- Printer (built numerous printing businesses and was even responsible for printing all paper money for Pennsylvania & Delaware)
- Newspaper Owner
- Inventor (invented first original American musical instrument - the glass harmonica (Armonica), which even Bach & Beethoven wrote music for)
- Musician (played violin, harp, guitar &, of course, the Armonica)
- Inventor (Franklin stove, bifocal glasses, Lightening rod, Rocking chair, Odometer...)
- Politician (one of the famous signatures on the Declaration of Independence)
- Educator (formed an Academy for higher learning which, in 1791, was officially renamed... The University of Pennsylvania)
- Developer (established the first circulation library for the colonies, first volunteer fire company, first insurance company, first hospital...)
Truly a gifted and insightful man, despite having been born the son of a soap and candlestick maker, with little or no education. Like many with drive and intelligence, he did not allow his lowly station to preclude him from learning all he could. He was passionate about self-improvement and went out of his way to network with anyone that had something he could learn. As a result, he became very adroit at human relations, at influencing and persuading others.
Perhaps one of the best-known persuasive techniques employed by Franklin, which is now credited to him and known as the Franklin Effect, plays against our intuitive belief that we do nice things for those we like and do not go out of our way to do anything nice for those we dislike.
What Franklin's study of human nature determined though is that our brain cannot uphold contradictory information. If we believe that we would only do nice things for those we like, then the logical implication is that if we do nice things for people... we must like them!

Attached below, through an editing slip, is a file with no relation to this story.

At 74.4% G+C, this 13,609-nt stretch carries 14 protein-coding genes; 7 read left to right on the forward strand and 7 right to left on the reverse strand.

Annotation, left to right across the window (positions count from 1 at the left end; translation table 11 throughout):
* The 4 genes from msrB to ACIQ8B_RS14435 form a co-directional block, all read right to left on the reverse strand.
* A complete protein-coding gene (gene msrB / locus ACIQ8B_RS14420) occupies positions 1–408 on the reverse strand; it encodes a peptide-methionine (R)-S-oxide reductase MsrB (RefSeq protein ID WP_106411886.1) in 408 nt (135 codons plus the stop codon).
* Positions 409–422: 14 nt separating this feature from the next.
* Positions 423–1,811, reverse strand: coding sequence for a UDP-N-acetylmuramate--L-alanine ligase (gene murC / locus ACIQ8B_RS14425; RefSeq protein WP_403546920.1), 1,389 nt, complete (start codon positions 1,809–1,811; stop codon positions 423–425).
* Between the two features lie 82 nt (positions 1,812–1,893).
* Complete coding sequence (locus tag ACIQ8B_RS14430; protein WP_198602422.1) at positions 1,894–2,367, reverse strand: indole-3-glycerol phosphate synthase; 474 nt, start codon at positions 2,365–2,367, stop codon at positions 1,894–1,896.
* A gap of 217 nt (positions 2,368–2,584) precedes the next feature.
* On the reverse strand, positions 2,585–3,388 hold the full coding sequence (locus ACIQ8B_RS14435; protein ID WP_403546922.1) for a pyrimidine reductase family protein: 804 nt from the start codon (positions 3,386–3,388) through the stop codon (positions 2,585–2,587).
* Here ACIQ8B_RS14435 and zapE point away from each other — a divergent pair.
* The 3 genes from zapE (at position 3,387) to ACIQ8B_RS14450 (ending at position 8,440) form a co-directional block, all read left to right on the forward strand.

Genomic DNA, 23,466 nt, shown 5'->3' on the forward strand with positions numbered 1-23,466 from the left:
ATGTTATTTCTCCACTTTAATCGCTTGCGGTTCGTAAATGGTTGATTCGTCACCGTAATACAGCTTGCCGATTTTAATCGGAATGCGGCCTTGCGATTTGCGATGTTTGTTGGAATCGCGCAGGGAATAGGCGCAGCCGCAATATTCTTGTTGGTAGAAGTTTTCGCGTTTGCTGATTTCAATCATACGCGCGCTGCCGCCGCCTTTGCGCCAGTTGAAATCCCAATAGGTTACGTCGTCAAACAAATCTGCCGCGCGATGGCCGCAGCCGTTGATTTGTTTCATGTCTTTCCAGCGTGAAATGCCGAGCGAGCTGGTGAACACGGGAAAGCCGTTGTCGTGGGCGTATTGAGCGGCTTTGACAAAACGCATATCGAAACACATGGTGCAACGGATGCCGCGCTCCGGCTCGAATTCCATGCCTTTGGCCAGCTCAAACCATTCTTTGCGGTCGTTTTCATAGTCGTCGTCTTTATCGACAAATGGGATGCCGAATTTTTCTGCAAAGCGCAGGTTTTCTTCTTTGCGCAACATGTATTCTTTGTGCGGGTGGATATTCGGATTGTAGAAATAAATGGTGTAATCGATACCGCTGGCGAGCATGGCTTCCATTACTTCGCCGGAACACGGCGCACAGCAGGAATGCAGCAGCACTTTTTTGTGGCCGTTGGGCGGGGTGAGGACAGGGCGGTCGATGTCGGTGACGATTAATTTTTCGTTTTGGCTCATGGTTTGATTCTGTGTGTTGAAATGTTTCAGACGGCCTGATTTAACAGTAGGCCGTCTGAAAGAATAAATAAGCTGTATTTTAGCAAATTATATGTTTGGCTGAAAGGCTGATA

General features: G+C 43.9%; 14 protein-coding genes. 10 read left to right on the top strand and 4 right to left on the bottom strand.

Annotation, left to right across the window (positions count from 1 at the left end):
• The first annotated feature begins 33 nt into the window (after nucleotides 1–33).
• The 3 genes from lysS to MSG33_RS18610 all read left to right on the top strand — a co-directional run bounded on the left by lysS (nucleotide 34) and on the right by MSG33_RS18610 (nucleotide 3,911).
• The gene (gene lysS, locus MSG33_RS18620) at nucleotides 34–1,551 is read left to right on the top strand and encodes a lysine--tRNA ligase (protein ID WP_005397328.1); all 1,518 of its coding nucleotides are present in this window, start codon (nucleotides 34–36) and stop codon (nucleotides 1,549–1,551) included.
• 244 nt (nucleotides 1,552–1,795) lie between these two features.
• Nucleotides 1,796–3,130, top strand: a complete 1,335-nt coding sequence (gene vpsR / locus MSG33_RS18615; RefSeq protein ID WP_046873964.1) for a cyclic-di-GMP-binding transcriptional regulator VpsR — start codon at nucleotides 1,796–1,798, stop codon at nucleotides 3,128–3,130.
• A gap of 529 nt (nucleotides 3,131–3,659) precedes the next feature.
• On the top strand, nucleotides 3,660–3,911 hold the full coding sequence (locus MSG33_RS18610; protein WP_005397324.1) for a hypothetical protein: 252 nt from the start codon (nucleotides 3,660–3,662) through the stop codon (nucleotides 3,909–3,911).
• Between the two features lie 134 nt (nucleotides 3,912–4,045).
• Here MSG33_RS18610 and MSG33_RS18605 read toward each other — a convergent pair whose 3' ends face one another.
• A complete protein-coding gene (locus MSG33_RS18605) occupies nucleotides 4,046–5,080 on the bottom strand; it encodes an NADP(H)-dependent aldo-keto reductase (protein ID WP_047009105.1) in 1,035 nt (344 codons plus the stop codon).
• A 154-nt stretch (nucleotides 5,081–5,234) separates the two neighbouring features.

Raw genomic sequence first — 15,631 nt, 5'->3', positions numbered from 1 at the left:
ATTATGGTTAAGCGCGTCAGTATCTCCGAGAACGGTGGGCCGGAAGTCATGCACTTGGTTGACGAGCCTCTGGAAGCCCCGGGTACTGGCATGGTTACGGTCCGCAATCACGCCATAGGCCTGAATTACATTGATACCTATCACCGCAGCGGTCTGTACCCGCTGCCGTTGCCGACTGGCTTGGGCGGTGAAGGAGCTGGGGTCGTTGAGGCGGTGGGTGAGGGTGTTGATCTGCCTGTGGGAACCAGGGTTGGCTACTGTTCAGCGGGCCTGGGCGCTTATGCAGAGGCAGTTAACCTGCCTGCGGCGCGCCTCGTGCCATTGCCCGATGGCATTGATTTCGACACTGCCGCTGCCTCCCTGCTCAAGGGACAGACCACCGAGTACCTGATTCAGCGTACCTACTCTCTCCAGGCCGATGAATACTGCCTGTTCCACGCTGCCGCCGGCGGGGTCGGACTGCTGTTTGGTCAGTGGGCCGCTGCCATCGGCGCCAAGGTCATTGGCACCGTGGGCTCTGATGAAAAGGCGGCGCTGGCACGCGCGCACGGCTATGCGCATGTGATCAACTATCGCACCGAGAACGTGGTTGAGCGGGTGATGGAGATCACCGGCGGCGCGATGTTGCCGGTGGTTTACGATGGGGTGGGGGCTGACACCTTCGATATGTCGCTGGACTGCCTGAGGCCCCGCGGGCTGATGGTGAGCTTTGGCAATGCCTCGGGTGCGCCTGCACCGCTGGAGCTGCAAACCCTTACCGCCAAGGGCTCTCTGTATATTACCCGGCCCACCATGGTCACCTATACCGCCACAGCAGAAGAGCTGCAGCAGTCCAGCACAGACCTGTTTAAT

In his biography Franklin described a particular situation and gentleman that was not a fan of his. In fact, this particular gentleman delivered a long speech to the legislature denigrating Franklin, in an effort to prevent his reelection into his role as Clerk of the General Assembly. Although Franklin won the role, he recognised that this colleague could gain more influence in the legislature that may impact Franklin's future opportunities. Franklin therefore realized he would need to turn this individual into a fan.
When faced with a similar dilemma, most of us would follow the more common route of going out of our way to say and do 'nice' things for and about the other party. However, Franklin was not willing to be seen as servile in any way, nor did he want his influence attempts to be obvious. Instead, he employed a much more subtle technique.
Franklin was well known as an avid book collector, reader and library founder, all of which gave him a reputation as a man of exemplary tastes. His adversary also happened to have a private collection of books. Franklin therefore sent him a letter asking if he could borrow a particular book from his private library. This book though, was very rare and difficult to come by. The rival, flattered by Franklin's request, sent the book right away. Franklin read it and sent it back a week later, accompanied by a simple thank you. That's it!
The next time that the legislature met though, Franklin was approached by his adversary who engaged him in conversation for the first time. In Franklin's own words he explained that this gentleman "ever after manifested a readiness to serve me on all occasions, so that we became great friends, and our friendship continued to his death."
Most of us, in trying to build a bridge between ourselves and someone we dislike, would think that the easiest way to do so would be to do a favor for them, to do something nice. Not so. They may feel the necessity to reciprocate in kind, but then they are merely paying off a debt. To shift their thinking about you permanently, you need a different approach. Instead of doing them a favour, you need to get them to do one for you. In so doing, their brains begin to modify their beliefs about you.
We believe that we would only do a favour for someone we like. Therefore, if we have done a favour for someone... then we must like them. We can't hold inconsistencies to be true in our brains, therefore our brains sort them to make sense of them. Getting someone to do you a favour will go a lot further to making them feel more positively disposed toward you than your doing them a favour ever will.
So... stop spending all of your time doing for others... get them doing for you! You'll seem a lot nicer for it!
Oh... and... could I ask you to do me a favour?